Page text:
Days ago, as NATO was preparing to hold a summit in Spain next month, Erdogan raised his tone and threatened to wage a new incursion in northern Syria with the aim of establishing a "safe zone" and driving out the YPG.

Turkish intelligence and allied Syrian factions have been preparing for the new battle. Shelling along the frontlines has also intensified in recent days, namely in the Peace Spring region covering Tal Abyad, Ras al-Ain and the area east of the Euphrates, the areas near Manbij in the Aleppo countryside, and in Tal Rifaat.

Each of these three zones has its own risks should Turkey choose to attack:

- Red zone. The US has deployed its forces, patrols and drones in the area east of the Euphrates to stress that it is there to protect its allies - the SDF - and repel the Turkish army. The US informed Ankara, through its UN ambassador, of its rejection of any military attacks.

Russia, meanwhile, has used the Turkish threats of an offensive to justify reinforcing its strategic deployment near American forces east of the Euphrates.

This has forced Turkey to backtrack somewhat with Erdogan clearly stating that the new offensive would not include the area east of the Euphrates, but it will cover the region west of the river, specifically Manbij and Tal Rifaat.

- Yellow - grey zone, covering west of the Euphrates in Manbij, where an old American-Turkish agreement called for the withdrawal of the YPG and PKK. Washington and Ankara also agreed to deploy joint patrols in the area and form a local council.

The US assurances to the YPG included Manbij and Washington believes that any threat to the Kurdish force will undermine the war against ISIS.

Any Turkish attack in this zone will lead to instability and raise demands in the US Congress for Washington to impose sanctions on Ankara that were imposed after the 2019 offensive.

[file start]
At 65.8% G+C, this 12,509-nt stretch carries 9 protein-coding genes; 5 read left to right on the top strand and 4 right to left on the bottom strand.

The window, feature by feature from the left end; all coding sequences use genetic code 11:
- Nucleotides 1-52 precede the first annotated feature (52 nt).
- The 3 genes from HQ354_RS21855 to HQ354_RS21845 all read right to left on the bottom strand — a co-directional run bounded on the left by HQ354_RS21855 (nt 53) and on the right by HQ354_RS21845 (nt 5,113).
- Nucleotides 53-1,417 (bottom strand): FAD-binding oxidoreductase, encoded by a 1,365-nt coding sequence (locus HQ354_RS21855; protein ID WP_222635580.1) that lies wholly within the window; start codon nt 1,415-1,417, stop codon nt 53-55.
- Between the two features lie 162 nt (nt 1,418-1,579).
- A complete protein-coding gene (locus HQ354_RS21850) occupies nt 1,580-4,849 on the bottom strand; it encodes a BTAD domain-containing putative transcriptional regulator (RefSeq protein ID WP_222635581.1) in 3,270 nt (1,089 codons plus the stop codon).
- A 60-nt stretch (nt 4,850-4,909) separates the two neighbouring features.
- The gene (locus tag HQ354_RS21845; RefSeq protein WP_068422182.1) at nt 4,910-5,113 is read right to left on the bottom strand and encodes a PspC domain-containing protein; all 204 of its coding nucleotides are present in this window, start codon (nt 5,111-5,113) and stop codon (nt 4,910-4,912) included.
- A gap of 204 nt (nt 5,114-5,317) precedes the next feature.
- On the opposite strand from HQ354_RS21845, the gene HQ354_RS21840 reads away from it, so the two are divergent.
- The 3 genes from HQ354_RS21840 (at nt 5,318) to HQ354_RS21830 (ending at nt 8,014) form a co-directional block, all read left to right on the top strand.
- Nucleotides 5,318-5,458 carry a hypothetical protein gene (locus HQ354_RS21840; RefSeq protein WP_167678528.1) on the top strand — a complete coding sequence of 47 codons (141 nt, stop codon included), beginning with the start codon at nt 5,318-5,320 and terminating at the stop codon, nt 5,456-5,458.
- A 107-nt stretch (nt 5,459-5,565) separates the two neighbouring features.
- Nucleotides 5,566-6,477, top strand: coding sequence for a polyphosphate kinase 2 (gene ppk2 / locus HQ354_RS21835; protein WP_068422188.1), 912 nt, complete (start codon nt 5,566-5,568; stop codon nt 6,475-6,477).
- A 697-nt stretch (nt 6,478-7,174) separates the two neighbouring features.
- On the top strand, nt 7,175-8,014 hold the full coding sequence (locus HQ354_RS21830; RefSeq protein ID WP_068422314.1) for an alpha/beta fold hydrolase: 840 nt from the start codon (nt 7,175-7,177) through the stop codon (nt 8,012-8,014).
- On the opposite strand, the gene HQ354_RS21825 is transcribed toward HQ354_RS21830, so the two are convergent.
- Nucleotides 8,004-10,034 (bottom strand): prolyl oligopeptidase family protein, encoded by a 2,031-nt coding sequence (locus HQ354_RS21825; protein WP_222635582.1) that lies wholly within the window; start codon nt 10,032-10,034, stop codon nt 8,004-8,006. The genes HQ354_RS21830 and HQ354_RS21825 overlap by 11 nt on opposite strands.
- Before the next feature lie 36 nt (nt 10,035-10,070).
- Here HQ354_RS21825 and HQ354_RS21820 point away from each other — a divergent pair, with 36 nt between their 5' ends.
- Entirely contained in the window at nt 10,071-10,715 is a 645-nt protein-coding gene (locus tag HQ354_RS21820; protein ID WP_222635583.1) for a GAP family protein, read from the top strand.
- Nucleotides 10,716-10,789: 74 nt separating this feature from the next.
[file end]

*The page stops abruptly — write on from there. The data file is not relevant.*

Erdogan certainly wants to avoid more economic pressure, a year before presidential elections. He may, however, increase pressure in Manbij to reach a new settlement against the YPG.

- Green zone that covers Tal Rifaat, also west of the Euphrates. This area is, in theory, held by Russia, Iran and the Damascus regime. A Turkish incursion here may be easier than the other two zones. All Ankara needs is a green light from Moscow, just as it did for the Euphrates Shield, Olive Branch and Spring Shield operations.

At the time, Russia extracted a price from Turkey in Syria. This time around, Turkey's request for control of Tal Rifaat from Russia will be met with Moscow's demands over Ukraine and Sweden and Finland's NATO bids or perhaps that Ankara normalize ties with Damascus and agree to the deployment of Syrian border guards on the Syrian-Turkish border.

The coming days will reveal Turkey's true intentions: Is it seeking better negotiations conditions ahead of the NATO summit or is Erdogan seeking to impose a new reality on the ground before flying to Spain? Moreover, how will this clash play out with the UN Security Council seeking to extend the cross-border aid deliveries through Turkey before the July 10 deadline?

Egypt... An ‘Alternative Sudan’ for those Fleeing War

A café in Giza popular with displaced Sudanese (Asharq Al-Awsat)
A café in Giza popular with displaced Sudanese (Asharq Al-Awsat)